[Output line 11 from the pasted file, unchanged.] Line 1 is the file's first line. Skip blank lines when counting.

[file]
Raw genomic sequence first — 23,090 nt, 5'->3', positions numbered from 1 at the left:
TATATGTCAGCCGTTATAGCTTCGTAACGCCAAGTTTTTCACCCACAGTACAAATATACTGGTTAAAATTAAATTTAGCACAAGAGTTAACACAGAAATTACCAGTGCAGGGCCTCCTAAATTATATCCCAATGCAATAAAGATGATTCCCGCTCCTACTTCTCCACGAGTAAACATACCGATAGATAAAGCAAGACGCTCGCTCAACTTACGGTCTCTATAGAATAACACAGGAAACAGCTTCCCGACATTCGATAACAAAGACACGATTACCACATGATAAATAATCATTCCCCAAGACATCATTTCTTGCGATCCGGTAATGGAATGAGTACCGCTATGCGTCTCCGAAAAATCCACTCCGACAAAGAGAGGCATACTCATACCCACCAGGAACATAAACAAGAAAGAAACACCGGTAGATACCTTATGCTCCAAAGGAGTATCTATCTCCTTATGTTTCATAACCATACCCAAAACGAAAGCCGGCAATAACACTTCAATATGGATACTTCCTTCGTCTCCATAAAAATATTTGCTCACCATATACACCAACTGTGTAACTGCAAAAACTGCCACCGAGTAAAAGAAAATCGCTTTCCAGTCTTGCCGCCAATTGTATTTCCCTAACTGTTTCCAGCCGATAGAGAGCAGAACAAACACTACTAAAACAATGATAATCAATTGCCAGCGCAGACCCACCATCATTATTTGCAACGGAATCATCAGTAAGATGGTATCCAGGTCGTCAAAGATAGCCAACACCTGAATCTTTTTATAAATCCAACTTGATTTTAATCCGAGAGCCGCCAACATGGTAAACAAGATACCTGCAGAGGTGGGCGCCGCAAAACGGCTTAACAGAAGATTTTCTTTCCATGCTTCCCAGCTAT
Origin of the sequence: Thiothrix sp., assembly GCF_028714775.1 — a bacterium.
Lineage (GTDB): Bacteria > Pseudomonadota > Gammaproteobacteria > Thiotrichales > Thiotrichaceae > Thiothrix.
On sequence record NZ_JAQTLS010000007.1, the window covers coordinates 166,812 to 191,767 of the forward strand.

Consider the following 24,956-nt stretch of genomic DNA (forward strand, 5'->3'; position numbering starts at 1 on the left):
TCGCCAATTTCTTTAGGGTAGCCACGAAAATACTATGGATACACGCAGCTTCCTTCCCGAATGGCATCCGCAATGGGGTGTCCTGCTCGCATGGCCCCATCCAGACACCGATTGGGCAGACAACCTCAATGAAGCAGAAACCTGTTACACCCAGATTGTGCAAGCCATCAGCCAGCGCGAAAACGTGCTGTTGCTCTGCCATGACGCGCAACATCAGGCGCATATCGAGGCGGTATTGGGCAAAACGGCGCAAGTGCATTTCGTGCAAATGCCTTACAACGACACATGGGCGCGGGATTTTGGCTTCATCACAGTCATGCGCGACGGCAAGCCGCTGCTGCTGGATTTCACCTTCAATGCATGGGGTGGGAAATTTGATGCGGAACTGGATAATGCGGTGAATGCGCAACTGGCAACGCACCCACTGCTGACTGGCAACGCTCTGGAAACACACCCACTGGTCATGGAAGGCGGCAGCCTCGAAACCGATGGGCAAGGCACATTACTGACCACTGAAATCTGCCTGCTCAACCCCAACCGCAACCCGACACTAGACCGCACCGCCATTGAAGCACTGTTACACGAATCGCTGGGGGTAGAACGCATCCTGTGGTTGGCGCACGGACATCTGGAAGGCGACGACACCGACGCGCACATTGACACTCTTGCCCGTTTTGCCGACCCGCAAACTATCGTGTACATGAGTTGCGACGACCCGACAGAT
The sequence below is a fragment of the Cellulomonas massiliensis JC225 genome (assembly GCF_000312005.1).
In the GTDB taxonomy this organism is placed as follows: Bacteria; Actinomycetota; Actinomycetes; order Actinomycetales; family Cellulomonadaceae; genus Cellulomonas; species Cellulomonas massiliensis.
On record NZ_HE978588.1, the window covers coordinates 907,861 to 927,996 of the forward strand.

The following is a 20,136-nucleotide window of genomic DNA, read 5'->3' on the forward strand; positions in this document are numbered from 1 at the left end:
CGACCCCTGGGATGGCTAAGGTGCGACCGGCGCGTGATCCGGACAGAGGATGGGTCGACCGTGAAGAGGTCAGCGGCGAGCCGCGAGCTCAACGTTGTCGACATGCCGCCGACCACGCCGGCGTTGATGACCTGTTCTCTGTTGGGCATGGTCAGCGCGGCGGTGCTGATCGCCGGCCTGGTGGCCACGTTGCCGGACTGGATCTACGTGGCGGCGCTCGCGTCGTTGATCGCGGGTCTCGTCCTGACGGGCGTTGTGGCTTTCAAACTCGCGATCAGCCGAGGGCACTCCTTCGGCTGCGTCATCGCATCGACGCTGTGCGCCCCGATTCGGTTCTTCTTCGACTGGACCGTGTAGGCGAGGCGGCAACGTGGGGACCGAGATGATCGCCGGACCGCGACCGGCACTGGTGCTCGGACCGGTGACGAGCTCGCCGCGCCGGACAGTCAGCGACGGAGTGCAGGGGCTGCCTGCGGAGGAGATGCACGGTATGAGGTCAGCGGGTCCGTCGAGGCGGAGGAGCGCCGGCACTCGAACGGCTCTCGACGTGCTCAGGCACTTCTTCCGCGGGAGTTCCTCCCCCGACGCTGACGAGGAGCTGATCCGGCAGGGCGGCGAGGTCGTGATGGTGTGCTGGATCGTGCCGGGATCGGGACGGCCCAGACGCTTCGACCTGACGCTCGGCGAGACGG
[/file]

The following is a 20,136-nucleotide window of genomic DNA, read 5'->3' on the forward strand; positions in this document are numbered from 1 at the left end: